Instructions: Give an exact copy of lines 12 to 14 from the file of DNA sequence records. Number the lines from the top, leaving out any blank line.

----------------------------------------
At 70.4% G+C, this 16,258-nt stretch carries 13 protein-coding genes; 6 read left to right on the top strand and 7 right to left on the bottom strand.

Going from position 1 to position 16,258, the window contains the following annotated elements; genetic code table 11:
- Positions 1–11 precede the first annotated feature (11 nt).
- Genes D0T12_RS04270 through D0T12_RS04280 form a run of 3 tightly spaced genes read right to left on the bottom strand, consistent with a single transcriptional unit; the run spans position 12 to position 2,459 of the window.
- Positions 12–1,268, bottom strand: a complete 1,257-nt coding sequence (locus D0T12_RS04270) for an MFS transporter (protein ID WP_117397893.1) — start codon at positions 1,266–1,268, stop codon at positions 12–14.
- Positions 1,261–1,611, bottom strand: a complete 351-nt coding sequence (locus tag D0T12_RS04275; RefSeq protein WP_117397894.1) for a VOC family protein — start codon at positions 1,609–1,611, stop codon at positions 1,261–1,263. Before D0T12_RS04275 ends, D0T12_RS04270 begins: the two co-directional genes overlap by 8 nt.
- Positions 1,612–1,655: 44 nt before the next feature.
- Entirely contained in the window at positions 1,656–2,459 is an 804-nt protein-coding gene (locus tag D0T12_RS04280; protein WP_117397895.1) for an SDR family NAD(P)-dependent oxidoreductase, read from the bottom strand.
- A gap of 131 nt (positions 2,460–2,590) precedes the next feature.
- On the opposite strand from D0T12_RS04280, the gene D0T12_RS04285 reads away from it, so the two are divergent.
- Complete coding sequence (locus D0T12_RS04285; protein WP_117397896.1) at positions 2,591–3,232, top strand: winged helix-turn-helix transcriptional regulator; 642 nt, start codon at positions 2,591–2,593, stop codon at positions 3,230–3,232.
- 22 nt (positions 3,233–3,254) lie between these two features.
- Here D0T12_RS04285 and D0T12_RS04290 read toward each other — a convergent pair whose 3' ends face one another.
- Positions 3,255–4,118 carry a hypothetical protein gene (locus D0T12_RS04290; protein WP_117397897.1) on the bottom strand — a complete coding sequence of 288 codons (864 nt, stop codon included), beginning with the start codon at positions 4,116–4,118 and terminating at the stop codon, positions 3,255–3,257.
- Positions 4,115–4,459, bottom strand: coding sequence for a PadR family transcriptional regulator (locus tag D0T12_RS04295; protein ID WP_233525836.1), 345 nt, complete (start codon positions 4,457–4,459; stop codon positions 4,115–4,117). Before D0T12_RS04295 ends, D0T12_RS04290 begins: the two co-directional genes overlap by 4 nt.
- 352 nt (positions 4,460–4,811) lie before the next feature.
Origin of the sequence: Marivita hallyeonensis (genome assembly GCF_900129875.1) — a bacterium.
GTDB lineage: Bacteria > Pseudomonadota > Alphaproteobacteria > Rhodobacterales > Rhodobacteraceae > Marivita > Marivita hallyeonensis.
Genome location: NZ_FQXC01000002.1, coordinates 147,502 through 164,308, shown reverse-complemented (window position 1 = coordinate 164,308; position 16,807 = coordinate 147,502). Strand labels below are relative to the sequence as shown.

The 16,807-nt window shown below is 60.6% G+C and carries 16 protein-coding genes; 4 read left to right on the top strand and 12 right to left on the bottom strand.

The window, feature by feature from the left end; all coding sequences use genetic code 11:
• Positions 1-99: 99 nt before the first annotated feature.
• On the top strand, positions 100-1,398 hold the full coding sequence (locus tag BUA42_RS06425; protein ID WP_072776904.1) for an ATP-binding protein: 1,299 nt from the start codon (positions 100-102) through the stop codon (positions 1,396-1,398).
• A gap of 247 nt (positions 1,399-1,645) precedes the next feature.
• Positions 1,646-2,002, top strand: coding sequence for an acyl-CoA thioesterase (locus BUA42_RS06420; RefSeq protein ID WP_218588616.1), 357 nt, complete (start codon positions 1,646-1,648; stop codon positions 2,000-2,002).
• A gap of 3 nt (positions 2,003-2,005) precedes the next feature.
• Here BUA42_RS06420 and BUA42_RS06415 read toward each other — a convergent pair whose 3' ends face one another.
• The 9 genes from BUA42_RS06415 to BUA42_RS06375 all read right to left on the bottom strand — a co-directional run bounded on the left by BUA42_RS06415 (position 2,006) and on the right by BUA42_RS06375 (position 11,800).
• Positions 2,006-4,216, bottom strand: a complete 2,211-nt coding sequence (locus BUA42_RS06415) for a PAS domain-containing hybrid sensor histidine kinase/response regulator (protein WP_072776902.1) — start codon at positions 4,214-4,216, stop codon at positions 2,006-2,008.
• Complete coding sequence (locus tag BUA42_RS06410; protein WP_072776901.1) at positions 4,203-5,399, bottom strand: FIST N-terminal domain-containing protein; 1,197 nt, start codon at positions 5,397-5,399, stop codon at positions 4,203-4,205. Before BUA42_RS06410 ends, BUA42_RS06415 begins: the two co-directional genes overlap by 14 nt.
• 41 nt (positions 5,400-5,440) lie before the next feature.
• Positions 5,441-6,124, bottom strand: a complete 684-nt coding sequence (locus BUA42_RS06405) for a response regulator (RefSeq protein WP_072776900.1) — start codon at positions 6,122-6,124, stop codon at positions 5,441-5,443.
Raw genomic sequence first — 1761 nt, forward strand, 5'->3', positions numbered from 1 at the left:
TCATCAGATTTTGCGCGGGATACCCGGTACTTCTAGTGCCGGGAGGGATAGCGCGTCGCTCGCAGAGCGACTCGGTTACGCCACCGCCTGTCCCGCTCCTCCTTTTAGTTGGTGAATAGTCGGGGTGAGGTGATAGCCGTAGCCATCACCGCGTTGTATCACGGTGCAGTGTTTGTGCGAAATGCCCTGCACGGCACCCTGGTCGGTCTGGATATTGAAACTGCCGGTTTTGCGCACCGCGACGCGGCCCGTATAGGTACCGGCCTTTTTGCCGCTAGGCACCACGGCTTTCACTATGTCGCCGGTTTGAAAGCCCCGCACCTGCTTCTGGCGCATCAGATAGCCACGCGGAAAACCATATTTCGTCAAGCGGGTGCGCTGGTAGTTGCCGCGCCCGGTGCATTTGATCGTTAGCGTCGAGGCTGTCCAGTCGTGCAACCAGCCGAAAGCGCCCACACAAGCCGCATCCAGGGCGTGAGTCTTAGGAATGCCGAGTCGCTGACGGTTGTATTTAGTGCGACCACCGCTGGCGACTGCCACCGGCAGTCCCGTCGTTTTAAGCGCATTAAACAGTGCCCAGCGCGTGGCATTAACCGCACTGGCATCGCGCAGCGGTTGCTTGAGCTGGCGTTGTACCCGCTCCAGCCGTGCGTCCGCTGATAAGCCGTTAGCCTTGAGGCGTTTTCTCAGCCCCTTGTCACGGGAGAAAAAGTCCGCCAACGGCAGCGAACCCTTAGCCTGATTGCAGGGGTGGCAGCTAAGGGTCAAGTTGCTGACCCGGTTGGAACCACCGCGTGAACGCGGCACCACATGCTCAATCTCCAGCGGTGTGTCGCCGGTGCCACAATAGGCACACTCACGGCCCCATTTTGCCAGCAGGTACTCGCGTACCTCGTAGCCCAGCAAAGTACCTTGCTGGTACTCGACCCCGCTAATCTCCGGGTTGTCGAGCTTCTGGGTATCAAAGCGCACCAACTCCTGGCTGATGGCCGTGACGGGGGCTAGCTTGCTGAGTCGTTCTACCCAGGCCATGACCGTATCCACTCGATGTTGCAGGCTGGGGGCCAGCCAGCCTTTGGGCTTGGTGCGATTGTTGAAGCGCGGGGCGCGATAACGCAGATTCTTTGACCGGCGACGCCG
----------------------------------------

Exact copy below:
- 22 nt (positions 3,233–3,254) lie between these two features.
- Here D0T12_RS04285 and D0T12_RS04290 read toward each other — a convergent pair whose 3' ends face one another.
- Positions 3,255–4,118 carry a hypothetical protein gene (locus D0T12_RS04290; protein WP_117397897.1) on the bottom strand — a complete coding sequence of 288 codons (864 nt, stop codon included), beginning with the start codon at positions 4,116–4,118 and terminating at the stop codon, positions 3,255–3,257.